Was anything budgeted for our job creators?

By MPP Toby Barrett

Small business, agri-business and manufacturing across our area continue to strive for growth in market share, and by extension, boost our local economy.

A low dollar, coupled with gains in productivity and innovation bode well, however there appears little help for business from recently-tabled government budgets – both provincial and federal.

As profitguide.com described the Ontario budget “it’s likely to be remembered as one of the more inconsequential budgets in recent memory – at least from the perspective of Ontario’s business community.” This is not the kind of respect the engine of our economy deserves.

It’s not helpful that several business tax credits have been reduced. The Ontario Research and Development Tax Credit was cut from 4.5 per cent to 3.5 per cent, and the Ontario Innovation Tax Credit was cut from 10 per cent to eight per cent. The Apprenticeship Training Tax Credit is also under review.

Although the federal Liberals made an election promise to reduce the small business tax rate, it won’t be changing in the near future. A promise of an Employment Insurance holiday for companies hiring young people also wasn’t in the budget. Hiking the Canada Pension Plan contribution rate will also hit employers and employees.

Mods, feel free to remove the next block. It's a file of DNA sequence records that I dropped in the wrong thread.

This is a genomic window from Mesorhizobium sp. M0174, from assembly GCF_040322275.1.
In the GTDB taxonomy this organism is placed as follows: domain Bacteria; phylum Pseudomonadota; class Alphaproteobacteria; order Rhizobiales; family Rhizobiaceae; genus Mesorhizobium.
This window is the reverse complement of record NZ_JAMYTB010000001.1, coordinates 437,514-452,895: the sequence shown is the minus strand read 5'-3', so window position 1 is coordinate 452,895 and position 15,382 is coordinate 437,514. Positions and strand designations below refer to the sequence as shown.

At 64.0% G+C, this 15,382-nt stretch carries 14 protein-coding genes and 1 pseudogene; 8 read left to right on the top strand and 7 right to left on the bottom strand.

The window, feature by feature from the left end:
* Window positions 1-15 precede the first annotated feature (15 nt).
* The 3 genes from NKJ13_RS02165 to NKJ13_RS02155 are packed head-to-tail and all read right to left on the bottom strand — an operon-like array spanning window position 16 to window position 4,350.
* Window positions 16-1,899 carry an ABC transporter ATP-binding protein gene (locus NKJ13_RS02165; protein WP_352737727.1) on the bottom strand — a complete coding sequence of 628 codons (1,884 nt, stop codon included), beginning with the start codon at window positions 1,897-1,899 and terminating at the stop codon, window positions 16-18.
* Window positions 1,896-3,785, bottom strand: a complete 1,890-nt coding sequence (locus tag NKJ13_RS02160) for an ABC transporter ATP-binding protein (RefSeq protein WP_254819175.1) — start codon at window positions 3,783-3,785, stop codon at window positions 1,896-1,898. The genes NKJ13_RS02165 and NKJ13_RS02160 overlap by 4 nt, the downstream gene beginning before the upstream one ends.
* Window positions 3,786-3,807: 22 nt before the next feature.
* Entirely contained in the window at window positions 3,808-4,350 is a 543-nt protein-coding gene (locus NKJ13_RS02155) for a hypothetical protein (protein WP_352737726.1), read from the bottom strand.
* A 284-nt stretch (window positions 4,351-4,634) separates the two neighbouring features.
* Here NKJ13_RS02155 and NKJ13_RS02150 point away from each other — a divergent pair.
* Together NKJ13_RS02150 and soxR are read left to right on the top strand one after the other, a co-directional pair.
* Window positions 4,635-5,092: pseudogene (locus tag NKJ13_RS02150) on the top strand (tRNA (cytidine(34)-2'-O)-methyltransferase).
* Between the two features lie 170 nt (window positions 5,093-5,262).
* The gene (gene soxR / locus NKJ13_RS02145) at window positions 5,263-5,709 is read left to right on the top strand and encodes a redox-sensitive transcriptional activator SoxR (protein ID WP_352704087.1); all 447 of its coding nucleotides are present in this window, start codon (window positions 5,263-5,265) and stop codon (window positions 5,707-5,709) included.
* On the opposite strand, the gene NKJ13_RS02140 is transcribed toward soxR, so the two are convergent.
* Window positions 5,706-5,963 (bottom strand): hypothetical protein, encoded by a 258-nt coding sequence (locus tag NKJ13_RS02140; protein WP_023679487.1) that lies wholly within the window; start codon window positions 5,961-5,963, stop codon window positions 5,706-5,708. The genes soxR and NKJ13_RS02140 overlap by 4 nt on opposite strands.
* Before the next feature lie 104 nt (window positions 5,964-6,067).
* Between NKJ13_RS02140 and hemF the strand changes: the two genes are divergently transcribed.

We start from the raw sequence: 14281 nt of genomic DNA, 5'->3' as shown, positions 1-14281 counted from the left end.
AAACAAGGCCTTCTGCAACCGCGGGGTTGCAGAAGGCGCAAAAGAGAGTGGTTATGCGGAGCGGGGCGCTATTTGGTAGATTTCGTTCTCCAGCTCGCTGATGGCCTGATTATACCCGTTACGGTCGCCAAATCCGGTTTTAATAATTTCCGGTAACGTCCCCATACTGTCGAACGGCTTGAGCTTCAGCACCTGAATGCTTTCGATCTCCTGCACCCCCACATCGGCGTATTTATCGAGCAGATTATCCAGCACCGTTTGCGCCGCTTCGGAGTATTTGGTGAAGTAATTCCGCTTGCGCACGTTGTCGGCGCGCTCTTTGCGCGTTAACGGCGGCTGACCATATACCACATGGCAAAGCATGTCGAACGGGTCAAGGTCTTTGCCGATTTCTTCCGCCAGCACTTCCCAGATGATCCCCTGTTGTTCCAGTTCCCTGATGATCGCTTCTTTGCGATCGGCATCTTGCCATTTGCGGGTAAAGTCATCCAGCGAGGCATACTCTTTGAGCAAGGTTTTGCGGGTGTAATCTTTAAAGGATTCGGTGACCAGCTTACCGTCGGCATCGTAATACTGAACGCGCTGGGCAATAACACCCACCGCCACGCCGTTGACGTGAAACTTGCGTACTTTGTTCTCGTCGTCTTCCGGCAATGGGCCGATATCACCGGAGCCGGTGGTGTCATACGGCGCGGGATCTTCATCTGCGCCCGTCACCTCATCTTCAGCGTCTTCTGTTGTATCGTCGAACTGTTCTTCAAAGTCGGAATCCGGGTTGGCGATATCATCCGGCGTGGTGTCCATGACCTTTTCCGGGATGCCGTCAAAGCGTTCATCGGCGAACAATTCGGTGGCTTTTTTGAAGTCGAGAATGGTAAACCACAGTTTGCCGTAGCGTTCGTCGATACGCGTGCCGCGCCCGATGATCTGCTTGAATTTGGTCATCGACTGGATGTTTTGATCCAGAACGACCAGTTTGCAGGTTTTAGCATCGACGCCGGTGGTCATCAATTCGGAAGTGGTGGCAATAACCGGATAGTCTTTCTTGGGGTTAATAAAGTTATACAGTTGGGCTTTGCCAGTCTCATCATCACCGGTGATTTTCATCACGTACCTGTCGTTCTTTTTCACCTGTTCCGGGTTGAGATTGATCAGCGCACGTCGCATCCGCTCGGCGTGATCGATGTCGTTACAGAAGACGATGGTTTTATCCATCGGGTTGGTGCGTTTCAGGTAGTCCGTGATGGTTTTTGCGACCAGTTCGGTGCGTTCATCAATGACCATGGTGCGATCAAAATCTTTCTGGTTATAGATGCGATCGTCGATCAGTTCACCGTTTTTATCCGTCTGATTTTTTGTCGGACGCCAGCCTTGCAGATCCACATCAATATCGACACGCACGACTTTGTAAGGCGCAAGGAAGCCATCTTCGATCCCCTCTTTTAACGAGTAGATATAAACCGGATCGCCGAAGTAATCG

Despite the expansion of the Canada Pension Plan, Premier Wynne is forging ahead with her Ontario Pension Plan. The increased overhead will put companies and their workers at a disadvantage. Locally, business owners tell me they too are concerned. The government’s own studies predict it will result in 30,000 lost jobs.

Ontario job projections have dropped drastically. In 2015, the government predicted 93,000 jobs would be created in 2016. Now, the projection is down to 78,000.

Visiting manufacturing plants from Courtland to Port Maitland, I’m told a lack of skills and a lack of worth ethic is common. Layoffs are a problem during slow times. On the employee side, I hear frustration from workers tired of temp agencies charging their services out to factories at a healthy rate and then paying little over minimum wage. Budgeting programs like the Business Growth Initiative, the Advanced Manufacturing Consortium, and the Workforce Strategy Panel could help.

An increase on tobacco taxes, and tying tobacco tax increases to inflation over the next five years, does not bode well for our legal tobacco industry.

Small retailers and convenience stores are shut out, as government expands wine sales to a small number of large grocery stores. The price of wine is going up, as well as the tax over coming years.

Farmers, truckers and the service industry will be hard hit by increased fuel taxes. Some businesses will be able to increase their prices – which are eventually passed on to the customer – but others take the hit.

Like home owners, businesses and industry are hit hard by Ontario’s skyrocketing electricity prices. For manufacturing plants that are intensive electricity users, the hit is especially hard. Many farmers and exporters must also compete in a global marketplace against counterparts paying less for electricity in just about every other jurisdiction in North America.

Support for our innovators, entrepreneurs and manufacturers should be front and center in each and every budget. It’s not, and was especially lacking in the recent provincial and federal budgets. This is the message I heard over and over during my company and shop tours in the past few weeks.